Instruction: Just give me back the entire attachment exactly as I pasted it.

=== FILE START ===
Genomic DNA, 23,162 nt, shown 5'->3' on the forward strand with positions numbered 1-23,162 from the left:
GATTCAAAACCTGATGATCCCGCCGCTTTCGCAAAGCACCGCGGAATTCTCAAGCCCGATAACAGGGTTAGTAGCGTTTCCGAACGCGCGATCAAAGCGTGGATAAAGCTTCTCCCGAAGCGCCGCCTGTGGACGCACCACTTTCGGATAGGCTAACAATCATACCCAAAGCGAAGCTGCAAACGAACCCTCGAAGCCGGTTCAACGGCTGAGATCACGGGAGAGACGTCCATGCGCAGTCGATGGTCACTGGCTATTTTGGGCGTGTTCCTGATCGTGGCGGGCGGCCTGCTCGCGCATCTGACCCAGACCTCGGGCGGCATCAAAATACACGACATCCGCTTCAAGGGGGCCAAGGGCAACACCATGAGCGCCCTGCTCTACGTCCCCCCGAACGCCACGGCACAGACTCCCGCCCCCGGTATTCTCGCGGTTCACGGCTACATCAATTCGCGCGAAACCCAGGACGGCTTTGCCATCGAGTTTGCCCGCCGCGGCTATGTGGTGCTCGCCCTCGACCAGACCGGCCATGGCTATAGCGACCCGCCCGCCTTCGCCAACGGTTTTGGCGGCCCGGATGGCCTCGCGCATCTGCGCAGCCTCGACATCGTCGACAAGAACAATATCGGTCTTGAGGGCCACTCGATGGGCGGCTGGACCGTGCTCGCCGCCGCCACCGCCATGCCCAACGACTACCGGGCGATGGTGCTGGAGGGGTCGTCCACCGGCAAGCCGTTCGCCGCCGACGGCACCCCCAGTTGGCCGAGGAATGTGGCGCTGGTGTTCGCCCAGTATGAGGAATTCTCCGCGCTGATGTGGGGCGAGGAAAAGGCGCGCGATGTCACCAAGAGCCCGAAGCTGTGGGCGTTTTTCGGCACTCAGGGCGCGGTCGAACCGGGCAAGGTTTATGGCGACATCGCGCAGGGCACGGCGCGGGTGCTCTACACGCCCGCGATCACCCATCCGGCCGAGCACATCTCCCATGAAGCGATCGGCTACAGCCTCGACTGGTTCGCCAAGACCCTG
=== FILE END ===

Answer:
Genomic DNA, 23,162 nt, shown 5'->3' on the forward strand with positions numbered 1-23,162 from the left:
GATTCAAAACCTGATGATCCCGCCGCTTTCGCAAAGCACCGCGGAATTCTCAAGCCCGATAACAGGGTTAGTAGCGTTTCCGAACGCGCGATCAAAGCGTGGATAAAGCTTCTCCCGAAGCGCCGCCTGTGGACGCACCACTTTCGGATAGGCTAACAATCATACCCAAAGCGAAGCTGCAAACGAACCCTCGAAGCCGGTTCAACGGCTGAGATCACGGGAGAGACGTCCATGCGCAGTCGATGGTCACTGGCTATTTTGGGCGTGTTCCTGATCGTGGCGGGCGGCCTGCTCGCGCATCTGACCCAGACCTCGGGCGGCATCAAAATACACGACATCCGCTTCAAGGGGGCCAAGGGCAACACCATGAGCGCCCTGCTCTACGTCCCCCCGAACGCCACGGCACAGACTCCCGCCCCCGGTATTCTCGCGGTTCACGGCTACATCAATTCGCGCGAAACCCAGGACGGCTTTGCCATCGAGTTTGCCCGCCGCGGCTATGTGGTGCTCGCCCTCGACCAGACCGGCCATGGCTATAGCGACCCGCCCGCCTTCGCCAACGGTTTTGGCGGCCCGGATGGCCTCGCGCATCTGCGCAGCCTCGACATCGTCGACAAGAACAATATCGGTCTTGAGGGCCACTCGATGGGCGGCTGGACCGTGCTCGCCGCCGCCACCGCCATGCCCAACGACTACCGGGCGATGGTGCTGGAGGGGTCGTCCACCGGCAAGCCGTTCGCCGCCGACGGCACCCCCAGTTGGCCGAGGAATGTGGCGCTGGTGTTCGCCCAGTATGAGGAATTCTCCGCGCTGATGTGGGGCGAGGAAAAGGCGCGCGATGTCACCAAGAGCCCGAAGCTGTGGGCGTTTTTCGGCACTCAGGGCGCGGTCGAACCGGGCAAGGTTTATGGCGACATCGCGCAGGGCACGGCGCGGGTGCTCTACACGCCCGCGATCACCCATCCGGCCGAGCACATCTCCCATGAAGCGATCGGCTACAGCCTCGACTGGTTCGCCAAGACCCTG